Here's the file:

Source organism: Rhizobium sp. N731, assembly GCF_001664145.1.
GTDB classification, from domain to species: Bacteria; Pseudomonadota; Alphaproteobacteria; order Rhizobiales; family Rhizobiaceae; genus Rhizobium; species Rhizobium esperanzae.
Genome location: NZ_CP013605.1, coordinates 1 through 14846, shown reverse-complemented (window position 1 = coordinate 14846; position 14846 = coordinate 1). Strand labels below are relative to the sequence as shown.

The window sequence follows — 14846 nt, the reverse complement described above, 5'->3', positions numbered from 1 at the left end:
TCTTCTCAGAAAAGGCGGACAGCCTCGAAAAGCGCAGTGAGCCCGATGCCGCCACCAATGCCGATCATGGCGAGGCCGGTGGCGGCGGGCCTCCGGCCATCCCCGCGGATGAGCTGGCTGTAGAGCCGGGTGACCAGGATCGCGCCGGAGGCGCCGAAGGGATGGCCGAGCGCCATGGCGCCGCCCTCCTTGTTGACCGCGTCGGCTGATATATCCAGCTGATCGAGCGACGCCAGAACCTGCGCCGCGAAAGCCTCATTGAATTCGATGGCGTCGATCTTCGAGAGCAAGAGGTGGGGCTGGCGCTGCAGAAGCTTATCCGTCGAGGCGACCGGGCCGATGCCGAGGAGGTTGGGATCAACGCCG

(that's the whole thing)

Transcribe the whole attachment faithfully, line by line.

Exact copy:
Source organism: Rhizobium sp. N731, assembly GCF_001664145.1.
GTDB classification, from domain to species: Bacteria; Pseudomonadota; Alphaproteobacteria; order Rhizobiales; family Rhizobiaceae; genus Rhizobium; species Rhizobium esperanzae.
Genome location: NZ_CP013605.1, coordinates 1 through 14846, shown reverse-complemented (window position 1 = coordinate 14846; position 14846 = coordinate 1). Strand labels below are relative to the sequence as shown.

The window sequence follows — 14846 nt, the reverse complement described above, 5'->3', positions numbered from 1 at the left end:
TCTTCTCAGAAAAGGCGGACAGCCTCGAAAAGCGCAGTGAGCCCGATGCCGCCACCAATGCCGATCATGGCGAGGCCGGTGGCGGCGGGCCTCCGGCCATCCCCGCGGATGAGCTGGCTGTAGAGCCGGGTGACCAGGATCGCGCCGGAGGCGCCGAAGGGATGGCCGAGCGCCATGGCGCCGCCCTCCTTGTTGACCGCGTCGGCTGATATATCCAGCTGATCGAGCGACGCCAGAACCTGCGCCGCGAAAGCCTCATTGAATTCGATGGCGTCGATCTTCGAGAGCAAGAGGTGGGGCTGGCGCTGCAGAAGCTTATCCGTCGAGGCGACCGGGCCGATGCCGAGGAGGTTGGGATCAACGCCG